The transmitter coil is also coupled to a balun, 940, in which capacitors C1 and C2 are shown as being representative of impedance matching. Other components may also be utilized for impedance matching. The energizing signal, designated Ein, is coupled to the transformer primary 941. The voltage at a center tap of the secondary winding 942 is designated H. In terms of the FIG. 6 arrangement, the signal Ein of FIG. 9 can be viewed as the input to transmitter network 624 (which comprises the balun circuit of FIG. 9 in this case), and the receiver circuitry of FIG. 9 serves the function of the receiver network 631 of FIG. 6, in addition to providing the reference signal, as described.
The magnetic field produced by the current in the transmitter induces electromagnetic forces in the receiver pair through the action of three distinct mechanisms, described briefly in (1,) (2a) and (2b,) and (3,) as follows:
(1) There is a direct coupling through the mutual inductance between transmitter and receiver pair. This is present even in the absence of a formation and produces a voltage in each of the receiver probes that is very large compared to any signal due to the presence of a formation in front of the slot. However, the electromagnetically symmetric placement of receivers with respect to the transmitter ensures that substantially equal direct mutual EMFs are developed in each of the receiver probes; when the probe voltages are differenced, these EMFs cancel. In actual devices this cancellation is never perfect and a residual direct mutual signal will remain. This residual signal is 90 degrees out of phase with respect to the transmitter current.
(2a) Microinduction sensors represented, for example, by those shown in FIGS. 7 and 8 have the feature that the two receiver probes are placed in electromagnetic symmetry with respect to the transmitter, but not with respect to a formation that is located in front of the slot. For such sensors, a second signal component will be present when the formation is homogeneous. This component is linearly proportional to the conductivity of the formation, and is the signal of most interest in many well logging applications such as dipmeter measurements. This component of the receiver pair voltage is in phase with the transmitter current.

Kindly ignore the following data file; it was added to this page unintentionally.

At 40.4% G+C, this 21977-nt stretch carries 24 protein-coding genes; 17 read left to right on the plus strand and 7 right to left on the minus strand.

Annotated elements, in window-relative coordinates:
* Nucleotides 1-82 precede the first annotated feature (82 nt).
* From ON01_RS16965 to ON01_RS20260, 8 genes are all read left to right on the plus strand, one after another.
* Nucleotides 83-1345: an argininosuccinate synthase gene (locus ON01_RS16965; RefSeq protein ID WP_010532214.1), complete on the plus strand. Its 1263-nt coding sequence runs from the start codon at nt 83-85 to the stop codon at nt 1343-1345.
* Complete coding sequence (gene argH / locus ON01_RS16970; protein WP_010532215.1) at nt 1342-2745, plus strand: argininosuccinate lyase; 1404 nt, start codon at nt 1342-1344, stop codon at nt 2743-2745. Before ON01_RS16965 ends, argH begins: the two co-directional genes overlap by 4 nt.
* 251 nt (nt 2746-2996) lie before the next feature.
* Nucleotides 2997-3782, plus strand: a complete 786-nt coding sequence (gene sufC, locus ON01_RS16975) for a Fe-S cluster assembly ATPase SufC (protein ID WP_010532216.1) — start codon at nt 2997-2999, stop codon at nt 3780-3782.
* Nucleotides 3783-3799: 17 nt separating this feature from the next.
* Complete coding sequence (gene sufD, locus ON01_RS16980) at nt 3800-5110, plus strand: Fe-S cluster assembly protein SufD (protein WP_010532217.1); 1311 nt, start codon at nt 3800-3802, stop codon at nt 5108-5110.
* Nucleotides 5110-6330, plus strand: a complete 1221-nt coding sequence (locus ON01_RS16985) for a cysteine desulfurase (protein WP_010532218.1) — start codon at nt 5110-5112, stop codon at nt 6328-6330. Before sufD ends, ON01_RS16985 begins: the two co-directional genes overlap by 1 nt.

(2b) Microinduction sensors represented, for example, by those shown in FIGS. 5A and 5B have the feature that the two receiver probes are placed in electromagnetic symmetry with respect both to the transmitter and to a formation that is located in front of the slot. In the presence of a homogeneous formation, the EMFs induced in the two receiver probes will cancel and there will be no net received signal. In the presence of an inhomogeneous formation, the net voltage developed across the pair will be linearly proportional to the gradient of the formation electrical conductivity. Again, this signal is of interest in many well logging applications such as dipmeter measurements. This component of the receiver pair voltage is in phase with the transmitter current.
(3) Microinduction sensors of the type described in (2a) and (2b) above are also sensitive to formation dielectric constant and to formation dielectric constant gradient, respectively. The net voltage induced in the receiver pair is 90 degrees out of phase with respect to the transmitter current in both cases.
For the purposes of the present analysis, the signal that is in phase with respect to the transmitter current is termed the R-signal. The direct mutual signal described under (1) above is termed the X-signal.
Let the electromotive forces induced separately in the two receivers be U1 and U2, and let
U1 =U1R +jU1X and U2 =U2R +jU2X
The R-component is always much smaller than the X-component in a single receiver, and can only be measured when the X-signal is accurately cancelled. With the receivers wired in series opposition, the voltage across the receiver balun ports (FIG. 9) labelled "1" and "2", (V1 -V2), will be proportional to (U1 -U2). This voltage appears at balun port "E", (VE =V1 -V2). In a perfect sensor, the X-components are exactly cancelled, and VE depends only on the R-components. In a practical (imperfect) sensor, some residual X-signal will be present in VE. To distinguish the R-signal from the residual X-signal, phase sensitive detection can be used if the phase of the X-signal or the R-signal is known. In the present embodiment the voltage VH at the center tap of the receiver balun primary winding 951 provides the needed reference signal. Since VH is proportional to V1 +V2, and since the X-signal is vastly larger than the R-signal in a single receiver, VH will be substantially proportional to U1X +U2X. Also, as will become clear, the circuit impedance can be controlled to enhance the accuracy of the reference signal at VH.